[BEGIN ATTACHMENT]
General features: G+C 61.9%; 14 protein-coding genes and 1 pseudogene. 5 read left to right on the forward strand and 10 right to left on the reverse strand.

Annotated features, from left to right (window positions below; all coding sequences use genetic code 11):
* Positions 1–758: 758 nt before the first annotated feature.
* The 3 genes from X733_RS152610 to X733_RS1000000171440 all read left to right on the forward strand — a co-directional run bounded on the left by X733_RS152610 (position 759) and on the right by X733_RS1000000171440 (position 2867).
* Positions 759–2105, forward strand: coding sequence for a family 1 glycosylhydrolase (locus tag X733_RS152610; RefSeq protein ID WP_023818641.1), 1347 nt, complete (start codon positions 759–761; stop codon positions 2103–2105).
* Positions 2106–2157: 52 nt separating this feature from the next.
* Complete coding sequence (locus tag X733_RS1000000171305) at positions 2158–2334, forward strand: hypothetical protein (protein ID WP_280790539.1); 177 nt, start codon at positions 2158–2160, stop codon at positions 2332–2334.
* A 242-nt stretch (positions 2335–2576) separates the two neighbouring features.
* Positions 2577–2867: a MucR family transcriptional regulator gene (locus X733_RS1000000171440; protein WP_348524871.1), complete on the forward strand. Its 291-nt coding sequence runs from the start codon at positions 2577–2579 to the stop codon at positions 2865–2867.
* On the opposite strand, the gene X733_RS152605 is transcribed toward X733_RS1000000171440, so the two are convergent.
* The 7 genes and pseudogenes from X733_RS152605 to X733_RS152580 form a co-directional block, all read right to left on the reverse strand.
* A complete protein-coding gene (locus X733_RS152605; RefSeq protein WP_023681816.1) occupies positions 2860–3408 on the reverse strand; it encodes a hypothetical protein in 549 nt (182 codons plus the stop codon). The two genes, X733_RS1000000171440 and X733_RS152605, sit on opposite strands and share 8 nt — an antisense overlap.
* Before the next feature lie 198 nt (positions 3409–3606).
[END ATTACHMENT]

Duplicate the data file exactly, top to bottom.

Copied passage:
General features: G+C 61.9%; 14 protein-coding genes and 1 pseudogene. 5 read left to right on the forward strand and 10 right to left on the reverse strand.

Annotated features, from left to right (window positions below; all coding sequences use genetic code 11):
* Positions 1–758: 758 nt before the first annotated feature.
* The 3 genes from X733_RS152610 to X733_RS1000000171440 all read left to right on the forward strand — a co-directional run bounded on the left by X733_RS152610 (position 759) and on the right by X733_RS1000000171440 (position 2867).
* Positions 759–2105, forward strand: coding sequence for a family 1 glycosylhydrolase (locus tag X733_RS152610; RefSeq protein ID WP_023818641.1), 1347 nt, complete (start codon positions 759–761; stop codon positions 2103–2105).
* Positions 2106–2157: 52 nt separating this feature from the next.
* Complete coding sequence (locus tag X733_RS1000000171305) at positions 2158–2334, forward strand: hypothetical protein (protein ID WP_280790539.1); 177 nt, start codon at positions 2158–2160, stop codon at positions 2332–2334.
* A 242-nt stretch (positions 2335–2576) separates the two neighbouring features.
* Positions 2577–2867: a MucR family transcriptional regulator gene (locus X733_RS1000000171440; protein WP_348524871.1), complete on the forward strand. Its 291-nt coding sequence runs from the start codon at positions 2577–2579 to the stop codon at positions 2865–2867.
* On the opposite strand, the gene X733_RS152605 is transcribed toward X733_RS1000000171440, so the two are convergent.
* The 7 genes and pseudogenes from X733_RS152605 to X733_RS152580 form a co-directional block, all read right to left on the reverse strand.
* A complete protein-coding gene (locus X733_RS152605; RefSeq protein WP_023681816.1) occupies positions 2860–3408 on the reverse strand; it encodes a hypothetical protein in 549 nt (182 codons plus the stop codon). The two genes, X733_RS1000000171440 and X733_RS152605, sit on opposite strands and share 8 nt — an antisense overlap.
* Before the next feature lie 198 nt (positions 3409–3606).